EGMR: Forthcoming Grand Chamber judgment on the right of access to court of a pastor concerning his claim for compensation against the Hungarian Calvinist Church

The European Court of Human Rights will be delivering a Grand Chamber judgment in the case of Károly Nagy v. Hungary (application no. 56665/09) at a public hearing on 14 September 2017 at 10.00 a.m. in the Human Rights Building, Strasbourg. The case concerned a pastor’s pecuniary claim against the Reformed Church of Hungary following his removal from service.

Principal facts and complaints

The applicant, Károly Nagy, is a Hungarian national who was born in 1951 and lives in Gödöllő (Hungary).

Mr Nagy was pastor of the Reformed Church of Hungary. In June 2005, disciplinary proceedings were brought against him for being reported in a local newspaper as saying that State subsidies had been paid unlawfully to a Calvinist boarding school, and his service was immediately suspended and eventually terminated with effect from 1 May 2006 following a decision by the ecclesiastical courts.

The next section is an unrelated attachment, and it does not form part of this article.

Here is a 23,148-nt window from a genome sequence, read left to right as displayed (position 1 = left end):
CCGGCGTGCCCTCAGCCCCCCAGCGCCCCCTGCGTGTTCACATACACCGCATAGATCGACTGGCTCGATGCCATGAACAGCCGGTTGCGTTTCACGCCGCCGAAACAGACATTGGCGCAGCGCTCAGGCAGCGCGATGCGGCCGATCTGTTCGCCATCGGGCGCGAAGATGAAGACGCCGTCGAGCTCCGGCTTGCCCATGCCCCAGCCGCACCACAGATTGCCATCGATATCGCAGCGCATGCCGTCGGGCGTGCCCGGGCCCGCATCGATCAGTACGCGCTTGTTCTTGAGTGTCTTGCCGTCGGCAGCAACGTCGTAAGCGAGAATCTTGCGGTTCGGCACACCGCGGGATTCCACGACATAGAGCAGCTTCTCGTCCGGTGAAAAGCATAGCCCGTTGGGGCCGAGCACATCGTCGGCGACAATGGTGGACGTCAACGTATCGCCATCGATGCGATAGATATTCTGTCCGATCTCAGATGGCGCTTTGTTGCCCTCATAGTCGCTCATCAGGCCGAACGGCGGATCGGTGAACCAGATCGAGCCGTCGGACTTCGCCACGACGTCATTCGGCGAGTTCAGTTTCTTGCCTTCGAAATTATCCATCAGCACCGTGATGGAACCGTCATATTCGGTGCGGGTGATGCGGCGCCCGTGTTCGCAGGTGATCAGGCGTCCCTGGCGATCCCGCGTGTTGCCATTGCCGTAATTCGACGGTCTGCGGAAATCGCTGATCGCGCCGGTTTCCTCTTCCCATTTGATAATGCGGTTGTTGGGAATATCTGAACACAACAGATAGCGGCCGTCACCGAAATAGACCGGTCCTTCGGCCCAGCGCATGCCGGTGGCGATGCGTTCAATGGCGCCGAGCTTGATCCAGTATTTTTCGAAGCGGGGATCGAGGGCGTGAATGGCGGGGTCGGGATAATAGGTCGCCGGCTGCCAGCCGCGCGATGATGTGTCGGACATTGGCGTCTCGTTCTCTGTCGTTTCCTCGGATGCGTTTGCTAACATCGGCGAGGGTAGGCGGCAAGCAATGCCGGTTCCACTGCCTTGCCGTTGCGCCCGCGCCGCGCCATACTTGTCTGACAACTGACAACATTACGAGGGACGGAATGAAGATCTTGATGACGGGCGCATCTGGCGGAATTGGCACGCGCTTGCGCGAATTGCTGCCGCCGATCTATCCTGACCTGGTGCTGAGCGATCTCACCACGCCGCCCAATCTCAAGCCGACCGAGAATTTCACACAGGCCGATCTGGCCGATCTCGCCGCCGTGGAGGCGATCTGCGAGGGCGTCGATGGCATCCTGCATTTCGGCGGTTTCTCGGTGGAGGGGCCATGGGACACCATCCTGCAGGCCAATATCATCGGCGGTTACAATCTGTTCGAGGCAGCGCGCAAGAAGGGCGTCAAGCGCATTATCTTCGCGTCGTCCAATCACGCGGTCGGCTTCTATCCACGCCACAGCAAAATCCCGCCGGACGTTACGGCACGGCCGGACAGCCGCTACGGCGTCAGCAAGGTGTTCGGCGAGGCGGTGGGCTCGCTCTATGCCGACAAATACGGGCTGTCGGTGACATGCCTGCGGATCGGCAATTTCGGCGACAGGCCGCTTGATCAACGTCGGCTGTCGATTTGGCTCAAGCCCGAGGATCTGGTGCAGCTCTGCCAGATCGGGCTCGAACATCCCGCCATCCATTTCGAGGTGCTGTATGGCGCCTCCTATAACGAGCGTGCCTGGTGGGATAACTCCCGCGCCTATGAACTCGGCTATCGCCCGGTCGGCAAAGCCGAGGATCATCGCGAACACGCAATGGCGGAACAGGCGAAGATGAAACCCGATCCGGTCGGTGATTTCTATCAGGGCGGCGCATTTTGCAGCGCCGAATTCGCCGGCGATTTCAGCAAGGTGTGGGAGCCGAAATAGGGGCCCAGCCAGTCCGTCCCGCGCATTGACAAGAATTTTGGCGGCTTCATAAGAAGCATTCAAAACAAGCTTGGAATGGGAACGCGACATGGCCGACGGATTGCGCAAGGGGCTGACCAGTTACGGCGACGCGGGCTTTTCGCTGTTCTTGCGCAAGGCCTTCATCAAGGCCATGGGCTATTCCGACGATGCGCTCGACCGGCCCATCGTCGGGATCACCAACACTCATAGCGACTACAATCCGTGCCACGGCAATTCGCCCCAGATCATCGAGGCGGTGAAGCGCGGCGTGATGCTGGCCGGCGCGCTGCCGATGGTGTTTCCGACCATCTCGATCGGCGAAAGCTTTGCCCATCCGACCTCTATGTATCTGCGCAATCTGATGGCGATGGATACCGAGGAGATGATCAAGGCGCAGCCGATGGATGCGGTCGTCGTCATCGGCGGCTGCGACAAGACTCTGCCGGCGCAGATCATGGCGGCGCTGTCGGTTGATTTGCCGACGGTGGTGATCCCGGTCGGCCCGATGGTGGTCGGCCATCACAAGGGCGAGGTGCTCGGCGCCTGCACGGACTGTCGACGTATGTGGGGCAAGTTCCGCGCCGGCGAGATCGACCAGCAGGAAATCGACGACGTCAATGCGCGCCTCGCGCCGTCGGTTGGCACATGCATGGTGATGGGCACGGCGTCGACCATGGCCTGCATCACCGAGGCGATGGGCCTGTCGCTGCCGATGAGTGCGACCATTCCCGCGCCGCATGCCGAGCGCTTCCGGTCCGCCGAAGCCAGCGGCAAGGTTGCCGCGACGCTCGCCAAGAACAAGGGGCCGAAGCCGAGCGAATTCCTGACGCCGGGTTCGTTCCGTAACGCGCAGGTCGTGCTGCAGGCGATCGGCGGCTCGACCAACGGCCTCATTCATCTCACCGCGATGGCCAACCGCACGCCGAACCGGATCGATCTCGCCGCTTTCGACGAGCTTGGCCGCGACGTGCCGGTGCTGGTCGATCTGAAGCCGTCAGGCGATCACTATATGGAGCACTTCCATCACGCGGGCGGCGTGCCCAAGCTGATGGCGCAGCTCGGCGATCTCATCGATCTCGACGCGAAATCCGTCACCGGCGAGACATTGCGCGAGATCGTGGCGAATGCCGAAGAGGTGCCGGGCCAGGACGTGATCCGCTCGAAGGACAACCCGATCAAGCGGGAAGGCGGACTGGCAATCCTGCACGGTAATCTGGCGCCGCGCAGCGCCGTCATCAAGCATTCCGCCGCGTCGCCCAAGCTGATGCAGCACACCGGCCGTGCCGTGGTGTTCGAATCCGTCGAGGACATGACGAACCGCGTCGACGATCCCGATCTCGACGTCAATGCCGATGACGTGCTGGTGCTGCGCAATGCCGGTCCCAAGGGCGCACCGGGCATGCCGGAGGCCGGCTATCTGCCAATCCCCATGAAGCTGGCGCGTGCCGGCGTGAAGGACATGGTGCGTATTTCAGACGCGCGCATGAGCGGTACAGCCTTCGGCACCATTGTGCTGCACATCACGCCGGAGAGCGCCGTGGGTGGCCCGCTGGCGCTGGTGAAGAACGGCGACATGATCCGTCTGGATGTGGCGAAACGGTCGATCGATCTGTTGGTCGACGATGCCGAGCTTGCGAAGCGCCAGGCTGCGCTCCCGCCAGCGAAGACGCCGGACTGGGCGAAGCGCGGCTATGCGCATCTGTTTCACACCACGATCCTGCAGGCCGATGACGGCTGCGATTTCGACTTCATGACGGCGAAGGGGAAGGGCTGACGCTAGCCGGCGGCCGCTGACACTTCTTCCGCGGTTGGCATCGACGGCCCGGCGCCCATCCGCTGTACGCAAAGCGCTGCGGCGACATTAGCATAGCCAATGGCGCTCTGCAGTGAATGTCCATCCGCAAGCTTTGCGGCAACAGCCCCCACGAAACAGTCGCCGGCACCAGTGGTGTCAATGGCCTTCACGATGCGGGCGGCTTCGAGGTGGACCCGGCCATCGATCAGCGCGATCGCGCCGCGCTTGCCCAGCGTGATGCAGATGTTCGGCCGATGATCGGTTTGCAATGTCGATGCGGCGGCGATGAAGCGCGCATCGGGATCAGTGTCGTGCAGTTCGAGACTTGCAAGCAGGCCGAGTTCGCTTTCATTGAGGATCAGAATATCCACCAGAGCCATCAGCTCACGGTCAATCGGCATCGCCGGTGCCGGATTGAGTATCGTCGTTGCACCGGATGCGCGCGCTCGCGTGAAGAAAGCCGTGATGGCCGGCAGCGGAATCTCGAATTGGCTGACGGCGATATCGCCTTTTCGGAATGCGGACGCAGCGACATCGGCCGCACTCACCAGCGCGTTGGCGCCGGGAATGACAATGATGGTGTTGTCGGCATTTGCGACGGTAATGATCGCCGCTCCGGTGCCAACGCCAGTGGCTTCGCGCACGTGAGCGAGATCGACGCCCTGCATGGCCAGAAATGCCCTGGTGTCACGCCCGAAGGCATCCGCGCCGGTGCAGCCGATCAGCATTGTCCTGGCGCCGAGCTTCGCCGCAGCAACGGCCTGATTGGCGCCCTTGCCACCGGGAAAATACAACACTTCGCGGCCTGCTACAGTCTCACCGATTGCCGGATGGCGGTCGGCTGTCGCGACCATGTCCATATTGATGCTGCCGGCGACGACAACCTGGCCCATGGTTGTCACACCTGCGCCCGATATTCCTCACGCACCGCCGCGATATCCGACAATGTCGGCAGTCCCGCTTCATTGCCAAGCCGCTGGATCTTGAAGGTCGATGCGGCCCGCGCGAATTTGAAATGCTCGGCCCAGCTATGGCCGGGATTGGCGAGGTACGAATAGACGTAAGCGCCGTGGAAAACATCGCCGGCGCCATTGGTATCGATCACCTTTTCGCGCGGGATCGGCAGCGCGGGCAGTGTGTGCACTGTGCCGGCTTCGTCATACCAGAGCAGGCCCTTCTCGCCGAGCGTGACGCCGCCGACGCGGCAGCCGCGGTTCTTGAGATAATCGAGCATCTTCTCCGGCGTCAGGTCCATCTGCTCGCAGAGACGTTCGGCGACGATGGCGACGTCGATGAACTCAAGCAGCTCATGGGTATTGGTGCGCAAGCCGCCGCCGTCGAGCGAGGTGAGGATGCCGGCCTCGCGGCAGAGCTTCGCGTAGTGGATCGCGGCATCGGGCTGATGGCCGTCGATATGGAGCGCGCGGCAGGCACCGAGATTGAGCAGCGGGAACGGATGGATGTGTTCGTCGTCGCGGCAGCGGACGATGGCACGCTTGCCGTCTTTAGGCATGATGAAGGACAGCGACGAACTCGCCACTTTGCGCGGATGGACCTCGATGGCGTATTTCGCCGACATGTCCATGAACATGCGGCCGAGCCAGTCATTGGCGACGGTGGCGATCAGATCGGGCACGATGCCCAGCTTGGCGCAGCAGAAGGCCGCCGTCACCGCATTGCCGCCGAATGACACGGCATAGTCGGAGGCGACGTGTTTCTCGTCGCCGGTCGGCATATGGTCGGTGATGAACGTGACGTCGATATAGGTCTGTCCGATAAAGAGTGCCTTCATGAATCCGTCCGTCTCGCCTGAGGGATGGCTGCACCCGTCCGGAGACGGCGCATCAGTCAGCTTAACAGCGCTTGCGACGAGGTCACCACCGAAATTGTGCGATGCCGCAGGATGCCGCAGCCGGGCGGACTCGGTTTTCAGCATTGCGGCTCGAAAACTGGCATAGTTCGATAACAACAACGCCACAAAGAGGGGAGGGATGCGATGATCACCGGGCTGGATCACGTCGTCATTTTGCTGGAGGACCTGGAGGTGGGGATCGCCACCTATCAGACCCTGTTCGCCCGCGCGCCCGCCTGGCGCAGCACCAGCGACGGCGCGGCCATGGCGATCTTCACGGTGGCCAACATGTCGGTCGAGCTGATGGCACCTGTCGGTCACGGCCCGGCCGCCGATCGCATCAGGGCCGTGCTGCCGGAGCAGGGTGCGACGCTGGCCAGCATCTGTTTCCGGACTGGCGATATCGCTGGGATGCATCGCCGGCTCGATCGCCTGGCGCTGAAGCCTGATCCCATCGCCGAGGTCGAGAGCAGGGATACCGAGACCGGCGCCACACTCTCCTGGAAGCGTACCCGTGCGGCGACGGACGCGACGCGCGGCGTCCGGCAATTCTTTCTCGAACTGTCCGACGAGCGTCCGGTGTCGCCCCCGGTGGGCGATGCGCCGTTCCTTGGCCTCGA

Mr Nagy then brought proceedings before both the labour and civil courts. Both sets of proceedings were ultimately discontinued on the ground that Mr Nagy’s claim could not be enforced before domestic courts. The labour courts discontinued the proceedings in December 2006, on the ground that the dispute concerned Mr Nagy’s service as a pastor and therefore the provisions of Labour Law were not applicable in his case. That decision was upheld on appeal in April 2007. Mr Nagy’s civil-law claim was also ultimately discontinued in May 2009, the Supreme Court concluding that Mr Nagy’s claim had no basis in civil law.

Mr Nagy complains about the Hungarian courts’ refusal to deal with a pecuniary claim stemming from his service as a pastor of the reformed Church of Hungary. He relies in particular on Article 6 § 1 (right of access to court) of the European Convention on Human Rights.


The application was lodged with the European Court of Human Rights on 19 October 2009.

In its Chamber judgment of 1 December 2015, the European Court of Human Rights held, by four votes to three, that there had been no violation of Article 6.

On 15 December 2015 the applicant requested that the case be referred to the Grand Chamber under Article 43 (referral to the Grand Chamber) and on 2 May 2016 the panel of the Grand Chamber accepted that request. A hearing took place on 12 October 2016.

Press release ECHR 270 (2017) 07/09/2017

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